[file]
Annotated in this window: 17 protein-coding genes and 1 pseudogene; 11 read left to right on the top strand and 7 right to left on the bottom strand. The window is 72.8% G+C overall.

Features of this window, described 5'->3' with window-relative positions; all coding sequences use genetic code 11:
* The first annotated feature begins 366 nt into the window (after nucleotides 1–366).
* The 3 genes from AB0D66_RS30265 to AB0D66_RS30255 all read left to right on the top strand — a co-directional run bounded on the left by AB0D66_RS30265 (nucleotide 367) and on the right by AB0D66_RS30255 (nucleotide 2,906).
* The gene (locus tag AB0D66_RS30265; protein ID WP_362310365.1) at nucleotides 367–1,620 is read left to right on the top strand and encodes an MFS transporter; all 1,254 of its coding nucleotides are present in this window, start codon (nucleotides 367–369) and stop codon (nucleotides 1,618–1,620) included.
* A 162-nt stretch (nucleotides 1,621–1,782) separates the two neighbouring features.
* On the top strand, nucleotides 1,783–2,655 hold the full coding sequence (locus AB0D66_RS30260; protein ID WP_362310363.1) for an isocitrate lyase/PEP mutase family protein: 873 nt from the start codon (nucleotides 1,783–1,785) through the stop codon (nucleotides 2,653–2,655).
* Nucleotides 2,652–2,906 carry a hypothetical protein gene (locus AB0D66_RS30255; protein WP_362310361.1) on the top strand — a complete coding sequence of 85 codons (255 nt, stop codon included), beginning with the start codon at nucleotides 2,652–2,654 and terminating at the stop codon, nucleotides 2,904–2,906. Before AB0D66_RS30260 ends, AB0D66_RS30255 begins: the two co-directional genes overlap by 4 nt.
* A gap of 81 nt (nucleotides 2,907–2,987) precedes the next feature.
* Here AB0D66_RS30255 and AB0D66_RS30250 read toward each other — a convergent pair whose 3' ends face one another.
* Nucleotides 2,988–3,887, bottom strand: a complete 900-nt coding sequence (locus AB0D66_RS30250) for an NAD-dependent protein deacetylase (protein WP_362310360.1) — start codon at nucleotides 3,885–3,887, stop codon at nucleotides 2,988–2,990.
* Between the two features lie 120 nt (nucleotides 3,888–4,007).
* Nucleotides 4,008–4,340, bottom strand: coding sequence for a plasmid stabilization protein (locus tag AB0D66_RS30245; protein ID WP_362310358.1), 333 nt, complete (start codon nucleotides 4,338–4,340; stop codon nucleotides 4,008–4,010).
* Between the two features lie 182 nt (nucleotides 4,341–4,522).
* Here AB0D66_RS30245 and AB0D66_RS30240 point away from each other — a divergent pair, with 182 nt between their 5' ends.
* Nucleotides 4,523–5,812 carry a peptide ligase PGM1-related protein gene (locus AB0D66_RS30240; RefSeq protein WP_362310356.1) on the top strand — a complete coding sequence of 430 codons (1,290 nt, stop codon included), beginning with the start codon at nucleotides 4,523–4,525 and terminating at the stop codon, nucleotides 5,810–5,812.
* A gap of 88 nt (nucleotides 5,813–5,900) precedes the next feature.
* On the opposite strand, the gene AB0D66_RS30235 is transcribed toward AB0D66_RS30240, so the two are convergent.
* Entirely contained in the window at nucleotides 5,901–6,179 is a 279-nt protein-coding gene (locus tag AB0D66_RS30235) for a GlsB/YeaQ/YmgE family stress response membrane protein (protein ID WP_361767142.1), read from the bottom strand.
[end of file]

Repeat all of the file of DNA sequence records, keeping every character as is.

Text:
Annotated in this window: 17 protein-coding genes and 1 pseudogene; 11 read left to right on the top strand and 7 right to left on the bottom strand. The window is 72.8% G+C overall.

Features of this window, described 5'->3' with window-relative positions; all coding sequences use genetic code 11:
* The first annotated feature begins 366 nt into the window (after nucleotides 1–366).
* The 3 genes from AB0D66_RS30265 to AB0D66_RS30255 all read left to right on the top strand — a co-directional run bounded on the left by AB0D66_RS30265 (nucleotide 367) and on the right by AB0D66_RS30255 (nucleotide 2,906).
* The gene (locus tag AB0D66_RS30265; protein ID WP_362310365.1) at nucleotides 367–1,620 is read left to right on the top strand and encodes an MFS transporter; all 1,254 of its coding nucleotides are present in this window, start codon (nucleotides 367–369) and stop codon (nucleotides 1,618–1,620) included.
* A 162-nt stretch (nucleotides 1,621–1,782) separates the two neighbouring features.
* On the top strand, nucleotides 1,783–2,655 hold the full coding sequence (locus AB0D66_RS30260; protein ID WP_362310363.1) for an isocitrate lyase/PEP mutase family protein: 873 nt from the start codon (nucleotides 1,783–1,785) through the stop codon (nucleotides 2,653–2,655).
* Nucleotides 2,652–2,906 carry a hypothetical protein gene (locus AB0D66_RS30255; protein WP_362310361.1) on the top strand — a complete coding sequence of 85 codons (255 nt, stop codon included), beginning with the start codon at nucleotides 2,652–2,654 and terminating at the stop codon, nucleotides 2,904–2,906. Before AB0D66_RS30260 ends, AB0D66_RS30255 begins: the two co-directional genes overlap by 4 nt.
* A gap of 81 nt (nucleotides 2,907–2,987) precedes the next feature.
* Here AB0D66_RS30255 and AB0D66_RS30250 read toward each other — a convergent pair whose 3' ends face one another.
* Nucleotides 2,988–3,887, bottom strand: a complete 900-nt coding sequence (locus AB0D66_RS30250) for an NAD-dependent protein deacetylase (protein WP_362310360.1) — start codon at nucleotides 3,885–3,887, stop codon at nucleotides 2,988–2,990.
* Between the two features lie 120 nt (nucleotides 3,888–4,007).
* Nucleotides 4,008–4,340, bottom strand: coding sequence for a plasmid stabilization protein (locus tag AB0D66_RS30245; protein ID WP_362310358.1), 333 nt, complete (start codon nucleotides 4,338–4,340; stop codon nucleotides 4,008–4,010).
* Between the two features lie 182 nt (nucleotides 4,341–4,522).
* Here AB0D66_RS30245 and AB0D66_RS30240 point away from each other — a divergent pair, with 182 nt between their 5' ends.
* Nucleotides 4,523–5,812 carry a peptide ligase PGM1-related protein gene (locus AB0D66_RS30240; RefSeq protein WP_362310356.1) on the top strand — a complete coding sequence of 430 codons (1,290 nt, stop codon included), beginning with the start codon at nucleotides 4,523–4,525 and terminating at the stop codon, nucleotides 5,810–5,812.
* A gap of 88 nt (nucleotides 5,813–5,900) precedes the next feature.
* On the opposite strand, the gene AB0D66_RS30235 is transcribed toward AB0D66_RS30240, so the two are convergent.
* Entirely contained in the window at nucleotides 5,901–6,179 is a 279-nt protein-coding gene (locus tag AB0D66_RS30235) for a GlsB/YeaQ/YmgE family stress response membrane protein (protein ID WP_361767142.1), read from the bottom strand.